Super Session: Interpreting and Translating the Policy Relevance of Research

Saturday, November 9, 2019: 8:30 AM-10:00 AM
Plaza Building: Concourse Level, Plaza Ballroom A & B (Sheraton Denver Downtown)

*Names in bold indicate Presenter

Organizer:  Alexander Bolves, Brown University
Speakers:  Jennifer Doleac, Texas A&M University, Douglas N. Harris, Tulane University, Carolyn J. Heinrich, Vanderbilt University and Kosali Simon, Indiana University

One of the main goals of public policy research is to inform policy and practice. However, academic training focuses almost exclusively on how to conduct research – not on how to interpret its policy relevance or how to translate findings to be widely accessible to those outside academia.  For this super session, we have assembled a distinguished and diverse panel of interdisciplinary scholars who have extensive experience working at the nexus of research and policy.  Together, they will draw on their experiences working with policymakers and practitioners and communicating with the media. 


The moderator will set the stage for the discussion with a brief introduction about the importance and challenges associated with making research relevant.  He will then engage with the panelists, inviting them to respond to the questions below and to each other’s comments.  Our guiding set of questions will include:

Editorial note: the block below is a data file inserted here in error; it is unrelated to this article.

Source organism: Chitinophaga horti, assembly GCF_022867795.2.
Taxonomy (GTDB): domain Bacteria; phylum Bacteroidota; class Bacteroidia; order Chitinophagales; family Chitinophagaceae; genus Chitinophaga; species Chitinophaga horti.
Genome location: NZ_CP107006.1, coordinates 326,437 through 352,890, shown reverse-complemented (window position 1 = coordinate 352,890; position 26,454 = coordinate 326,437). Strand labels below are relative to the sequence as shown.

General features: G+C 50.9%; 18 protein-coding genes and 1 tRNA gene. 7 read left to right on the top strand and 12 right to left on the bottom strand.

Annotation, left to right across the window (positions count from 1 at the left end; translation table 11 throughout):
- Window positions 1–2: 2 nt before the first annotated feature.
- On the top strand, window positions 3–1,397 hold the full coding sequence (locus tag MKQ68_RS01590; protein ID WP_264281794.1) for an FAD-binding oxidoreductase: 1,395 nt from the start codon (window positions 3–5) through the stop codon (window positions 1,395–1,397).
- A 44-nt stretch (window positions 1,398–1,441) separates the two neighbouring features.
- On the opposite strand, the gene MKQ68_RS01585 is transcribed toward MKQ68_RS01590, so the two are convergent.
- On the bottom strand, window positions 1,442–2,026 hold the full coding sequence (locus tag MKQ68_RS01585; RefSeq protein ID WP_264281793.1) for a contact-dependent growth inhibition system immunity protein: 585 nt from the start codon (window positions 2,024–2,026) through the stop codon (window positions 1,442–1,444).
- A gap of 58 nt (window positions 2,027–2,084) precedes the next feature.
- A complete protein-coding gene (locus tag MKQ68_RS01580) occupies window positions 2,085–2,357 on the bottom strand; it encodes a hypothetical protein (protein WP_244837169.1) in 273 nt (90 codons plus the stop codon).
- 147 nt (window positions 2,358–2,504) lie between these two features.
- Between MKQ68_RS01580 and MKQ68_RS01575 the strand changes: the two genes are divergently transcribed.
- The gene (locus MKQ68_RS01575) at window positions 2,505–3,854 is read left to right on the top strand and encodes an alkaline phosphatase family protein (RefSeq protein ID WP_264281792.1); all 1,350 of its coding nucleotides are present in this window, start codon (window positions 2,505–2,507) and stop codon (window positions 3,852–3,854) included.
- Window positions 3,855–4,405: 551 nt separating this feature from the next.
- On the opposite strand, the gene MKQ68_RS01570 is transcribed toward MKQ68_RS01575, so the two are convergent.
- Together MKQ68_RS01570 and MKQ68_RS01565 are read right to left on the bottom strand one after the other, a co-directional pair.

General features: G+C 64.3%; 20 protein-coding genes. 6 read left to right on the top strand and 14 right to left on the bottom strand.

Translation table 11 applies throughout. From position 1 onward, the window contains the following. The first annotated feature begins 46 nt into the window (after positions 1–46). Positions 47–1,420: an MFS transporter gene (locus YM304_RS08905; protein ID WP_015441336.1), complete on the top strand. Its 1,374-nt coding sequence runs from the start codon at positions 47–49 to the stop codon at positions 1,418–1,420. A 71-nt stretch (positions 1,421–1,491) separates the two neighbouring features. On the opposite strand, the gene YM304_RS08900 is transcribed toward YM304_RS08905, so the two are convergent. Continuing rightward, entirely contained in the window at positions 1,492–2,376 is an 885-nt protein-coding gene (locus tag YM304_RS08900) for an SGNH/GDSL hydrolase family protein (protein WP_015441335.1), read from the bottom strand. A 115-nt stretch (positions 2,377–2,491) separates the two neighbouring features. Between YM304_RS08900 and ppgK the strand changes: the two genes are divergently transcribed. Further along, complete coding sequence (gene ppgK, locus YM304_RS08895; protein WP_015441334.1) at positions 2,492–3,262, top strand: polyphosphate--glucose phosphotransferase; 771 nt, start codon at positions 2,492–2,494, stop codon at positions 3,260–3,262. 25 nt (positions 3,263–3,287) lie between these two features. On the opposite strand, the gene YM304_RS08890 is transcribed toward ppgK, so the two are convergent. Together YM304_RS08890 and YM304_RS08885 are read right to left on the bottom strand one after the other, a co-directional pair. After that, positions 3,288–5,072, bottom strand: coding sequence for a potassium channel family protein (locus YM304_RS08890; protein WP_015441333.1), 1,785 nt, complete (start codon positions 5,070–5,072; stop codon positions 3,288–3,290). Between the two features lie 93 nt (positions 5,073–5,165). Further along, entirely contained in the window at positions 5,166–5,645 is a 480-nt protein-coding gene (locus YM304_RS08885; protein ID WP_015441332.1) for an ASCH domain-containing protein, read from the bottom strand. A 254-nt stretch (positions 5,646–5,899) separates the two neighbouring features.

• How do you judge the policy relevance of a research finding?

  • What strategies do you use to translate the importance of a research finding for a broad audience, including those who will potentially use findings to inform practice?

  • What do you think are some of the unique challenges for interpreting and translating research in your discipline?

  • What can scholars, and universities, do to better connect research to policy and practice?

  • How actively should you be looking for current debates in which your research could be useful vs. letting the opportunities find you?

  • How do you balance the importance of engaging with policy with the concern that this may cause you to be perceived as partisan or unobjective?


The panel will conclude with an open-mike session to encourage audience participation and questions.  


Importantly, the interdisciplinary nature of the panel will highlight the commonalities and differences in connecting research with practice across different disciplines.  Our panel includes experts who have conducted cutting-edge research on education, crime, employment, and healthcare.  We expect the session will also surface a range of topics such as evaluating methodological rigor, interpreting standardized effect sizes, conducting cost-benefit analyses, considering the scalability of policy interventions, and thinking about the political contexts that shape how research is applied in practice.  We believe this session will be of broad interest to scholars and practitioners attending APPAM and will provide them with practical insights about how to better relate research findings to policy goals.

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